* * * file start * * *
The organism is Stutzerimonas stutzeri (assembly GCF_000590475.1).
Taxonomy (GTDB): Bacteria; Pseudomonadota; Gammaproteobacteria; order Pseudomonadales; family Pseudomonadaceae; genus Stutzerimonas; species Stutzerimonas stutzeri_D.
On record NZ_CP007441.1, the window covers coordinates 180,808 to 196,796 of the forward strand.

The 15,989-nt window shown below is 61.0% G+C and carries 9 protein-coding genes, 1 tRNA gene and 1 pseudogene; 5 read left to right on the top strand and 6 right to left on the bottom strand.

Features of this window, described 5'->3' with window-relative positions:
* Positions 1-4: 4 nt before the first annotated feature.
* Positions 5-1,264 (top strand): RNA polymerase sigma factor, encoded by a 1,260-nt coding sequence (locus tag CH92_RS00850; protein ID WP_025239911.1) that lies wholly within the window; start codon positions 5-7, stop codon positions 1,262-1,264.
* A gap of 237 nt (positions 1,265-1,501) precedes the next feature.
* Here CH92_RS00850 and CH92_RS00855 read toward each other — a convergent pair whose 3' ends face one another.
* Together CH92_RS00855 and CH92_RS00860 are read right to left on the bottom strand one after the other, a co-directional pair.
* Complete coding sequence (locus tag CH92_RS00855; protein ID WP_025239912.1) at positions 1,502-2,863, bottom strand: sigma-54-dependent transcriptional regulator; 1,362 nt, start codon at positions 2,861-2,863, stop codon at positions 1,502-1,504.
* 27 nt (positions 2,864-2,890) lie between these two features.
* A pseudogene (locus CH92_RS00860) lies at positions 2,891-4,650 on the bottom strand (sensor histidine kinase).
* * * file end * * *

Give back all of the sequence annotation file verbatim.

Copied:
The organism is Stutzerimonas stutzeri (assembly GCF_000590475.1).
Taxonomy (GTDB): Bacteria; Pseudomonadota; Gammaproteobacteria; order Pseudomonadales; family Pseudomonadaceae; genus Stutzerimonas; species Stutzerimonas stutzeri_D.
On record NZ_CP007441.1, the window covers coordinates 180,808 to 196,796 of the forward strand.

The 15,989-nt window shown below is 61.0% G+C and carries 9 protein-coding genes, 1 tRNA gene and 1 pseudogene; 5 read left to right on the top strand and 6 right to left on the bottom strand.

Features of this window, described 5'->3' with window-relative positions:
* Positions 1-4: 4 nt before the first annotated feature.
* Positions 5-1,264 (top strand): RNA polymerase sigma factor, encoded by a 1,260-nt coding sequence (locus tag CH92_RS00850; protein ID WP_025239911.1) that lies wholly within the window; start codon positions 5-7, stop codon positions 1,262-1,264.
* A gap of 237 nt (positions 1,265-1,501) precedes the next feature.
* Here CH92_RS00850 and CH92_RS00855 read toward each other — a convergent pair whose 3' ends face one another.
* Together CH92_RS00855 and CH92_RS00860 are read right to left on the bottom strand one after the other, a co-directional pair.
* Complete coding sequence (locus tag CH92_RS00855; protein ID WP_025239912.1) at positions 1,502-2,863, bottom strand: sigma-54-dependent transcriptional regulator; 1,362 nt, start codon at positions 2,861-2,863, stop codon at positions 1,502-1,504.
* 27 nt (positions 2,864-2,890) lie between these two features.
* A pseudogene (locus CH92_RS00860) lies at positions 2,891-4,650 on the bottom strand (sensor histidine kinase).